The Economist’s Democracy in America blog chats up Dan Froomkin about White House coverage, the perils of attempted objectivity, and working at an “internet newspaper” that often acts more like an interactive supermarket tabloid:
DIA: Much of Huffington Post’s traffic is driven by gossipy stories about sex and entertainment. Are you concerned about the effect this has on the site’s respectability?Megan Garber is an assistant editor at the Nieman Journalism Lab at Harvard University. She was formerly a CJR staff writer.
Mr Froomkin: It’s not my favourite thing about the site. But mostly, I recognise it as evidence of how the Huffington Post is truly a creature of its medium. A fair amount of people come to a website in part to be entertained, and to deny that would be to turn away a large audience of potential news consumers. And please keep in mind that our staid, holier-than-though newspapers carry horoscopes and Sudoku, not just news. I know some people who subscribe to newspapers primarily because they couldn’t live without the comics.
DIA: Many of the more serious items on HuffPo are links to reports from outside news sources (often print media), which has led Isaac Chotiner to describe the relationship as “parasitic”. What do you think of criticism like that and how much of HuffPo’s traffic comes as a result of its own original content?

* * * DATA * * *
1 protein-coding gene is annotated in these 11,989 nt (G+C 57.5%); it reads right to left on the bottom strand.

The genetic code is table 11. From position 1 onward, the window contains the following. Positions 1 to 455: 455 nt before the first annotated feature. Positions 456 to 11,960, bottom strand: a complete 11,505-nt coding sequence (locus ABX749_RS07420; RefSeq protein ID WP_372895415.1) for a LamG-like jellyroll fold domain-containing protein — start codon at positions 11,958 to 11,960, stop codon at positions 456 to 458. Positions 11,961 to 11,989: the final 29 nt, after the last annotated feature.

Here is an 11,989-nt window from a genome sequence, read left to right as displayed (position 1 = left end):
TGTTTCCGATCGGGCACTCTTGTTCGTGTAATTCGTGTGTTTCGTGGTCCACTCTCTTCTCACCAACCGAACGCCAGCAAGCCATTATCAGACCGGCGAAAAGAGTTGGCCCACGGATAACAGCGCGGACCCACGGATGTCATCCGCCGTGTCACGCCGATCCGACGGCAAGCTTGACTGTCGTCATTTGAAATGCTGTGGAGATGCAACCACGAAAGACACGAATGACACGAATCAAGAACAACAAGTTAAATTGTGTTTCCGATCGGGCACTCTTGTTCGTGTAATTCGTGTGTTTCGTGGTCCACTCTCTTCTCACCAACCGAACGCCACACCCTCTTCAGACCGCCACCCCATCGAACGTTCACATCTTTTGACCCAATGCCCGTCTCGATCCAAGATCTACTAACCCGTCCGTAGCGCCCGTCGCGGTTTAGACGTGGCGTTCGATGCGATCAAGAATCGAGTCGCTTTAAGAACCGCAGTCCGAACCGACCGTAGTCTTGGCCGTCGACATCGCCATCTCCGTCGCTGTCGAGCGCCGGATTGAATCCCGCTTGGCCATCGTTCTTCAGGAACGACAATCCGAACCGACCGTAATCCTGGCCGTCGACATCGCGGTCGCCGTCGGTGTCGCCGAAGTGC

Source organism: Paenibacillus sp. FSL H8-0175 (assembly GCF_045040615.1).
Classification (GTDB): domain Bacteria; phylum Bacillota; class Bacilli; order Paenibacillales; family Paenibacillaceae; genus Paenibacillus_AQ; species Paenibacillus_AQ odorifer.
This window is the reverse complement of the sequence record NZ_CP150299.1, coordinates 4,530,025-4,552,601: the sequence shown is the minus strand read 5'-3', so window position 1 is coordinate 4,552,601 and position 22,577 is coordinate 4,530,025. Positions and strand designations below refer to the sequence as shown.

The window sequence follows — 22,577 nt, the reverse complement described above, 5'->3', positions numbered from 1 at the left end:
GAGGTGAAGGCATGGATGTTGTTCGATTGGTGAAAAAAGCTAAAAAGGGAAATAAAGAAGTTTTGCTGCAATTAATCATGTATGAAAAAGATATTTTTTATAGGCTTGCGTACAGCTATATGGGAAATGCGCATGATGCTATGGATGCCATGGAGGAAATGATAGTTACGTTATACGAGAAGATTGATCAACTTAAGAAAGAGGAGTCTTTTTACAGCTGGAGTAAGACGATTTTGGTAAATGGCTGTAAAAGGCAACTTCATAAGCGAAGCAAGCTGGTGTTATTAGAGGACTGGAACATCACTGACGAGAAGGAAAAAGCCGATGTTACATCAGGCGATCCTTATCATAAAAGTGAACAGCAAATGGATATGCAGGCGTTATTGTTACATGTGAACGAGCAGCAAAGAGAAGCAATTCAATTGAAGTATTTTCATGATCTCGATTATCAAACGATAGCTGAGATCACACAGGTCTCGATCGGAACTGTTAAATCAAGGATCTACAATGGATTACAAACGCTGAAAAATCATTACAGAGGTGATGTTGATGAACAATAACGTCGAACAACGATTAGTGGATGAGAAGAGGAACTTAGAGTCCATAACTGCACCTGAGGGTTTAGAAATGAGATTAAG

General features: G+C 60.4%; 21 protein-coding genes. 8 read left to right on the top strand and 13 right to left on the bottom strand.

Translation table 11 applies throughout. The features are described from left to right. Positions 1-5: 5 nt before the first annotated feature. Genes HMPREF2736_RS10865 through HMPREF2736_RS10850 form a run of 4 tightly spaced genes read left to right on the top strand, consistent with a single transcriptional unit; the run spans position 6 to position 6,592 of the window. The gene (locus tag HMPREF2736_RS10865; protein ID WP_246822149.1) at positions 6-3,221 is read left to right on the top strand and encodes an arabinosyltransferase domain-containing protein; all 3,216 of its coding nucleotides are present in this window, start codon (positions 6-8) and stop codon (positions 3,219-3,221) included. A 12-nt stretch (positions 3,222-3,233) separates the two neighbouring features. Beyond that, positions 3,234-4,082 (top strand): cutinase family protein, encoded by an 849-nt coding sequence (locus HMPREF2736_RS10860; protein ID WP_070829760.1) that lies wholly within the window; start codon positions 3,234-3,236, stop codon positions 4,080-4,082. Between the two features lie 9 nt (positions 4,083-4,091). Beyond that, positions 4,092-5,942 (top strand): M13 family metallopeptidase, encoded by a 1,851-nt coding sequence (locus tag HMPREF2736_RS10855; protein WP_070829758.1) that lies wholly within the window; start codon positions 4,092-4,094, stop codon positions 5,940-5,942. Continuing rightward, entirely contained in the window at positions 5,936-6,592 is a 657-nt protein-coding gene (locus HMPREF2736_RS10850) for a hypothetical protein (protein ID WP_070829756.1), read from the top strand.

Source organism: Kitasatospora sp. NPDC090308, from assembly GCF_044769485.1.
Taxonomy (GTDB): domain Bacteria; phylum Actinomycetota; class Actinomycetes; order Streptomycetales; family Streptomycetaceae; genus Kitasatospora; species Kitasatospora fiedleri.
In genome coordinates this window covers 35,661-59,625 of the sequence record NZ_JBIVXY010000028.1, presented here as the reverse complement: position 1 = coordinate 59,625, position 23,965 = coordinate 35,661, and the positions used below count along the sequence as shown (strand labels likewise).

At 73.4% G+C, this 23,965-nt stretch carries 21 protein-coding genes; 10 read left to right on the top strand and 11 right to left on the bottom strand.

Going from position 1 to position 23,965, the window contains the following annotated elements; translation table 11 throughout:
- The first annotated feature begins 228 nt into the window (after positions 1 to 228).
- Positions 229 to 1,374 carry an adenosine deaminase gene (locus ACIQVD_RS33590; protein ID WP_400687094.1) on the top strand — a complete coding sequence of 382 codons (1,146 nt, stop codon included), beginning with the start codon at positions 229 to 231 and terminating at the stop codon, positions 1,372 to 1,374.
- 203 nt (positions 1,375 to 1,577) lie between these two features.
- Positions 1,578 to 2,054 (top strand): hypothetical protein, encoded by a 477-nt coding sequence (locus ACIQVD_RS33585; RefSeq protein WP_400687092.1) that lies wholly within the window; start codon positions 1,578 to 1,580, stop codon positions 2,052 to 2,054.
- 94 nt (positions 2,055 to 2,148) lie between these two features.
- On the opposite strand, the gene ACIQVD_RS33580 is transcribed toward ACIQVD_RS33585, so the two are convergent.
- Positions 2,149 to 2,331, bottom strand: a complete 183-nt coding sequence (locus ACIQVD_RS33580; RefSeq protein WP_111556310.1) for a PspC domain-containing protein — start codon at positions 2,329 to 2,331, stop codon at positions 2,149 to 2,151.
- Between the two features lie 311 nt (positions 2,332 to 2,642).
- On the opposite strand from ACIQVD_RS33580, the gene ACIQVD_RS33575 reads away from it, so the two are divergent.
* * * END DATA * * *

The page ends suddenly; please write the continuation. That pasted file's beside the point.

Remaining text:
Mr Froomkin: You should just as well ask the outside news sources we link to how much of their traffic comes from us! Again, what we are doing is embracing the medium, and the greatest thing about this medium is the link. Then we add enormous gatekeeper value, not to mention we often write much better headlines than the news organisations we link to write for their own stories. That said, the stuff I’m proudest of is our original content, which is also the site’s major traffic driver.